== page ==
by Katy Docherty
Baroness Warsi has credited the strong Scottish national identity for avoiding the pitfalls of fascism and religious extremism.
On a recent visit to Glasgow, the Conservative party co-chairperson hailed Scots for having a strong culture and heritage which everybody could “buy into” regardless of race or religion: “There is some very distinctive Scottish culture, so you find regularly Sikhs turning up in kilts for their wedding, with the turban on as well.”
The Baroness added that England could learn from the Scottish example by building a stronger sense of culture. The lack of identity in England has led to young men being easily swayed towards islamic extremism or far-right groups like the English Defence League, she argues.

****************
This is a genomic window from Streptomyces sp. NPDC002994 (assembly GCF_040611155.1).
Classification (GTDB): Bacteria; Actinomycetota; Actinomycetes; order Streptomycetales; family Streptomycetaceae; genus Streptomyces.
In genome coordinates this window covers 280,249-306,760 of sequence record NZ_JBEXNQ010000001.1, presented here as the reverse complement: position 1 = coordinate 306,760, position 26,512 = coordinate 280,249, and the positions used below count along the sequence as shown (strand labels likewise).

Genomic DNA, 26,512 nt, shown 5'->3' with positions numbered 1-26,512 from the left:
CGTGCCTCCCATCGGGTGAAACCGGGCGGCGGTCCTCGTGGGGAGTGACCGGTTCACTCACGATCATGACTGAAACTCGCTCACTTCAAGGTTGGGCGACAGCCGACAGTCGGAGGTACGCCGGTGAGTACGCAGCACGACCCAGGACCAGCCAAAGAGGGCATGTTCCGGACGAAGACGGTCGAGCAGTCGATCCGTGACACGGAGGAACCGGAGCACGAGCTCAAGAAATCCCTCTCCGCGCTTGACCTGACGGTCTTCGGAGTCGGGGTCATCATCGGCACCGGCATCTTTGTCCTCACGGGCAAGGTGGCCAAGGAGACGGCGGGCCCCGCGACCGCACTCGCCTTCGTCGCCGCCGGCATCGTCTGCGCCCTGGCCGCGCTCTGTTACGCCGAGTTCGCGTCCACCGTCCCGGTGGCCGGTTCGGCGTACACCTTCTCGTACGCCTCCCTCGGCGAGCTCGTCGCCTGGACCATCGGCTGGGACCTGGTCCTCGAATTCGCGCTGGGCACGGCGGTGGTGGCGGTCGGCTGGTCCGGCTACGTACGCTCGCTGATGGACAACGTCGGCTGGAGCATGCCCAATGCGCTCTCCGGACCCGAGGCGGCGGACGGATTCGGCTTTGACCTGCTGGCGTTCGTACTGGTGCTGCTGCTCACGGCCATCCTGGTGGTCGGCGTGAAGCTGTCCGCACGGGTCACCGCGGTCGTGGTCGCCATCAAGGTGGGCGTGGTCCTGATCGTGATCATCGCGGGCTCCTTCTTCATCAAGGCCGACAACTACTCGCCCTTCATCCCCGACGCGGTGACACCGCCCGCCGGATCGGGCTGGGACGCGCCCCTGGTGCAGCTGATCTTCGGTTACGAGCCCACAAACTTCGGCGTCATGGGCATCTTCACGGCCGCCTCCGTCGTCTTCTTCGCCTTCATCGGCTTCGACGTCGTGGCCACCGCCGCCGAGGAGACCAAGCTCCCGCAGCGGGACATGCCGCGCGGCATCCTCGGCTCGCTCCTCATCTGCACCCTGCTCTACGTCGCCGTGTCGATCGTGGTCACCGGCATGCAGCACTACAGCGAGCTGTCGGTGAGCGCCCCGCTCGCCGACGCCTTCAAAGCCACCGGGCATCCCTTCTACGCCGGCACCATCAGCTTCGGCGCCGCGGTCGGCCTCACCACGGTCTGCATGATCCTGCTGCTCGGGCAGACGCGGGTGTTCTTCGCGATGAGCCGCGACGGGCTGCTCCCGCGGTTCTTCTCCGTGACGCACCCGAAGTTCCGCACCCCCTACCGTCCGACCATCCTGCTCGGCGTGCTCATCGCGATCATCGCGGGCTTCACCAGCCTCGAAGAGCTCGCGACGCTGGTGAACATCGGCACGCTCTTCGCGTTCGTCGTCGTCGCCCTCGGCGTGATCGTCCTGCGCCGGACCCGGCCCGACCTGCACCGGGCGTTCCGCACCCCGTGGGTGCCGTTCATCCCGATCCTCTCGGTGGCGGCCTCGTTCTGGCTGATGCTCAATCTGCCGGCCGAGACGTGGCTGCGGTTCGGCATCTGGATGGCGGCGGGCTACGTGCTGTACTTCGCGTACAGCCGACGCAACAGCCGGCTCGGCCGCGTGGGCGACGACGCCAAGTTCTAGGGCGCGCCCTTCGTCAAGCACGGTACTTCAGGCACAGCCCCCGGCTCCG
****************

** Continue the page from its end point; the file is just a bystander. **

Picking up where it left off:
“It’s about the strength of the culture that you arrive into. And I think the strength of the culture in England, over the last 15 to 20 years, has been downgraded in a way that hasn’t happened in Scotland.”
Her comments come a month after David Cameron announced that state multiculturalism had failed, an assertion which Baroness Warsi has been vocal in her support for.
In January Baroness Warsi said that Islamophobia was “rife” in the UK and had become commonplace at dinner parties.